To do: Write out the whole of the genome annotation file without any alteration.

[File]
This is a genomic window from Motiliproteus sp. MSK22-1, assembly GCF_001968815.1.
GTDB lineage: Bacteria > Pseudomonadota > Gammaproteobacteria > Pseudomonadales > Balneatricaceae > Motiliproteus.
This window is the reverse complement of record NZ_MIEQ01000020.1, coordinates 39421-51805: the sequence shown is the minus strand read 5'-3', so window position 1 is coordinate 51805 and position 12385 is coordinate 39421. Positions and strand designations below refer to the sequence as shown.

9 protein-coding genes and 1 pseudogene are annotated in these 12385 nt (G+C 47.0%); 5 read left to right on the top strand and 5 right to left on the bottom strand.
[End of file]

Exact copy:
This is a genomic window from Motiliproteus sp. MSK22-1, assembly GCF_001968815.1.
GTDB lineage: Bacteria > Pseudomonadota > Gammaproteobacteria > Pseudomonadales > Balneatricaceae > Motiliproteus.
This window is the reverse complement of record NZ_MIEQ01000020.1, coordinates 39421-51805: the sequence shown is the minus strand read 5'-3', so window position 1 is coordinate 51805 and position 12385 is coordinate 39421. Positions and strand designations below refer to the sequence as shown.

9 protein-coding genes and 1 pseudogene are annotated in these 12385 nt (G+C 47.0%); 5 read left to right on the top strand and 5 right to left on the bottom strand.